Would Panthers move? Tourism leaders say they’re pushing tax extension to prevent that
Extending a tourism tax in Mecklenburg County will help keep professional sports teams in the Queen City, says the leader of Charlotte’s tourism alliance.
Greater Charlotte Hospitality and Tourism Alliance President Mohammad Jenatian and other tourism leaders on behalf of the city are lobbying for N.C. House Bill 408, which would remove sunsets on two taxes that have brought in nearly $250 million in tax revenue in the last five years for Charlotte sports and event venues.
The bill, sponsored by state Rep. John Bradford, a north Mecklenburg Republican, proposes extending a 1% food and beverage tax and a 2% hotel occupancy tax to 2060. The state allows Charlotte to borrow against the tax for up to 30 years. Officials used that tactic to build the Convention Center and the NASCAR Hall of Fame, and they’ve got eyes on Bank of America Stadium as a potential future use.
“Leaders in the hospitality industry came to me with the need to extend the financial tools that have created tremendous growth throughout the Charlotte region and allow our hoteliers, restaurateurs, and businesses in the region to continue with their success,” Bradford told The Charlotte Observer.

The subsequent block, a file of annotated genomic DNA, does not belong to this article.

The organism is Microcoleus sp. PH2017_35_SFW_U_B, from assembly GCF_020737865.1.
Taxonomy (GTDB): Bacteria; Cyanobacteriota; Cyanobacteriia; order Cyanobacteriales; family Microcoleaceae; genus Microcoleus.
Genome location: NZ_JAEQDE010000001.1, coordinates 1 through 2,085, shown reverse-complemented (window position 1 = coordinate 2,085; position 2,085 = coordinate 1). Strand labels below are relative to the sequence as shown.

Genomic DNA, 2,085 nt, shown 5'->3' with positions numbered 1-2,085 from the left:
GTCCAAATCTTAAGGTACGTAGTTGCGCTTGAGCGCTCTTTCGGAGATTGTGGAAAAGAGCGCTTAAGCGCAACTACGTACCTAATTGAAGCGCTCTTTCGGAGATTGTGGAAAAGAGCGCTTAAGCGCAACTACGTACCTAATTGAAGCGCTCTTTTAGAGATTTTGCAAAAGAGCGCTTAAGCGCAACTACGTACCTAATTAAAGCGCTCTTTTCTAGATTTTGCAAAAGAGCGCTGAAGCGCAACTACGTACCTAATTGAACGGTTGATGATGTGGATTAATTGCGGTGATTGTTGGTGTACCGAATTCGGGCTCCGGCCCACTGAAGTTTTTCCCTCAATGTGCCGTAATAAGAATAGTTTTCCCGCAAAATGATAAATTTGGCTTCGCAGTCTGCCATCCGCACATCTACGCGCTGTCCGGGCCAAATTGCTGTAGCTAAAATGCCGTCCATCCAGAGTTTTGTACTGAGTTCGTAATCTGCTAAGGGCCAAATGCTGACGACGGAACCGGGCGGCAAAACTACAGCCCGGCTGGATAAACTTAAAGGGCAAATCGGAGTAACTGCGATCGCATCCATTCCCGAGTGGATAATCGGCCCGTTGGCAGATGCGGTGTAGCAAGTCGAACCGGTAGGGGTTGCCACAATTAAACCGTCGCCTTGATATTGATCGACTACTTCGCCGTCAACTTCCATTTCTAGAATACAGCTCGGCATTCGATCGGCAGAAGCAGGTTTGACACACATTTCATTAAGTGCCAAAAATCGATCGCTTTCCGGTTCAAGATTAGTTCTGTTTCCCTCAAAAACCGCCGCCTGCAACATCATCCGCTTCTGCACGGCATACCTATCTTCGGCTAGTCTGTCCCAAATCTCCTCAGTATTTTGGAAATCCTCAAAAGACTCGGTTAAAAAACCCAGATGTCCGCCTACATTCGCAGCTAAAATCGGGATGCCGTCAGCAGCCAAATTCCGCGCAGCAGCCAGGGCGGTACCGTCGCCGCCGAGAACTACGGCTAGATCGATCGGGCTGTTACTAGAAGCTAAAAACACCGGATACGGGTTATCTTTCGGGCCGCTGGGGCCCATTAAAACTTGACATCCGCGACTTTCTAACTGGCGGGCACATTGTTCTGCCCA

Spectrum Center and Bank of America Stadium
Charlotte was vulnerable to losing the Hornets until the City Council approved a lease extension for the Hornets in 2022, Jenatian said. Las Vegas and Seattle would both “give anything to get an NBA team,” he said.
Seattle was the longtime home of the NBA’s Supersonics, which moved to Oklahoma City in the late 2000s, and the city hopes to bring a team back. Las Vegas doesn’t have an NBA team, but it’s part of league expansion conversations.
The Charlotte City Council voted to allocate $215 million in tourism tax revenue last year in a deal extending the Hornets’ lease at the Spectrum Center to 2045, renovating the arena and building a practice facility uptown.
“We don’t want to get to a point where we have to be worried about losing anything,” Jenatian said.
Now, Jenatian said there’s a consensus within the tourism industry Charlotte must be proactive to keep the Panthers in the Queen City. Removing the sunset on taxes will generate revenue for something he says is a necessity: renovating the 27-year-old Bank of America Stadium before 2060. The city’s Major League Soccer team also plays at the stadium.
“The question becomes how do we enhance an asset for it to generate more revenues, more tourism for our communities,” he said.